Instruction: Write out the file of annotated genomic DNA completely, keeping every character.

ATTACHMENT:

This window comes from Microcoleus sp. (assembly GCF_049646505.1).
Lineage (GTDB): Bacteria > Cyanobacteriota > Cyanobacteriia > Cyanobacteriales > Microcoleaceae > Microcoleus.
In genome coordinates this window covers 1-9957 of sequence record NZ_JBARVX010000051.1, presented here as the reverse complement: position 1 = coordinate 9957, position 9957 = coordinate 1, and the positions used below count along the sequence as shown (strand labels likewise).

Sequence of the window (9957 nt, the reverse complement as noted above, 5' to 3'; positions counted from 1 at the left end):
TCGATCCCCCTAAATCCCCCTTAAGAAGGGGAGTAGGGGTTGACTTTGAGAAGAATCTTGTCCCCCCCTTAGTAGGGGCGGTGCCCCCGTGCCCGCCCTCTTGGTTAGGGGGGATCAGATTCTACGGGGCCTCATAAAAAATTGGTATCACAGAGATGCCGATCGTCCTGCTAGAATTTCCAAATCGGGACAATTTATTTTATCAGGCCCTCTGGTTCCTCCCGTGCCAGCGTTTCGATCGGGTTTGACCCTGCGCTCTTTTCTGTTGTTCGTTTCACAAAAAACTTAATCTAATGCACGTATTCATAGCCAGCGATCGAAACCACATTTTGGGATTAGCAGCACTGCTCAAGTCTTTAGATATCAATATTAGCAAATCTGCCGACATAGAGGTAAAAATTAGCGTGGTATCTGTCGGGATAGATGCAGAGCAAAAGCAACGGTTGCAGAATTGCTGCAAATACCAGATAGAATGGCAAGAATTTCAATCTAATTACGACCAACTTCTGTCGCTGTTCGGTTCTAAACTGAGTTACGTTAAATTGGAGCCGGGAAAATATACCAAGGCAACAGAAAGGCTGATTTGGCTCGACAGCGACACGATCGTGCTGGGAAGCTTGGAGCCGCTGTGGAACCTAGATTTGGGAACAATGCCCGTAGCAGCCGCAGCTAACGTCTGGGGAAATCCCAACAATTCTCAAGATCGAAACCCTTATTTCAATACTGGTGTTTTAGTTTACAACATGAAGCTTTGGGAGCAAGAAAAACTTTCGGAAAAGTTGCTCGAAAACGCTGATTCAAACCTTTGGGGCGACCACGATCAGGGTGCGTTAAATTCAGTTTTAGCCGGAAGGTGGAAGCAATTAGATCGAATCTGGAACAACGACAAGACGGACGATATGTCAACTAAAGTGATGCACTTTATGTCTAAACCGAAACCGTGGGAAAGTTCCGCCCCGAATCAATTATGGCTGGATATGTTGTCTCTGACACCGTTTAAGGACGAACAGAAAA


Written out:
This window comes from Microcoleus sp. (assembly GCF_049646505.1).
Lineage (GTDB): Bacteria > Cyanobacteriota > Cyanobacteriia > Cyanobacteriales > Microcoleaceae > Microcoleus.
In genome coordinates this window covers 1-9957 of sequence record NZ_JBARVX010000051.1, presented here as the reverse complement: position 1 = coordinate 9957, position 9957 = coordinate 1, and the positions used below count along the sequence as shown (strand labels likewise).

Sequence of the window (9957 nt, the reverse complement as noted above, 5' to 3'; positions counted from 1 at the left end):
TCGATCCCCCTAAATCCCCCTTAAGAAGGGGAGTAGGGGTTGACTTTGAGAAGAATCTTGTCCCCCCCTTAGTAGGGGCGGTGCCCCCGTGCCCGCCCTCTTGGTTAGGGGGGATCAGATTCTACGGGGCCTCATAAAAAATTGGTATCACAGAGATGCCGATCGTCCTGCTAGAATTTCCAAATCGGGACAATTTATTTTATCAGGCCCTCTGGTTCCTCCCGTGCCAGCGTTTCGATCGGGTTTGACCCTGCGCTCTTTTCTGTTGTTCGTTTCACAAAAAACTTAATCTAATGCACGTATTCATAGCCAGCGATCGAAACCACATTTTGGGATTAGCAGCACTGCTCAAGTCTTTAGATATCAATATTAGCAAATCTGCCGACATAGAGGTAAAAATTAGCGTGGTATCTGTCGGGATAGATGCAGAGCAAAAGCAACGGTTGCAGAATTGCTGCAAATACCAGATAGAATGGCAAGAATTTCAATCTAATTACGACCAACTTCTGTCGCTGTTCGGTTCTAAACTGAGTTACGTTAAATTGGAGCCGGGAAAATATACCAAGGCAACAGAAAGGCTGATTTGGCTCGACAGCGACACGATCGTGCTGGGAAGCTTGGAGCCGCTGTGGAACCTAGATTTGGGAACAATGCCCGTAGCAGCCGCAGCTAACGTCTGGGGAAATCCCAACAATTCTCAAGATCGAAACCCTTATTTCAATACTGGTGTTTTAGTTTACAACATGAAGCTTTGGGAGCAAGAAAAACTTTCGGAAAAGTTGCTCGAAAACGCTGATTCAAACCTTTGGGGCGACCACGATCAGGGTGCGTTAAATTCAGTTTTAGCCGGAAGGTGGAAGCAATTAGATCGAATCTGGAACAACGACAAGACGGACGATATGTCAACTAAAGTGATGCACTTTATGTCTAAACCGAAACCGTGGGAAAGTTCCGCCCCGAATCAATTATGGCTGGATATGTTGTCTCTGACACCGTTTAAGGACGAACAGAAAA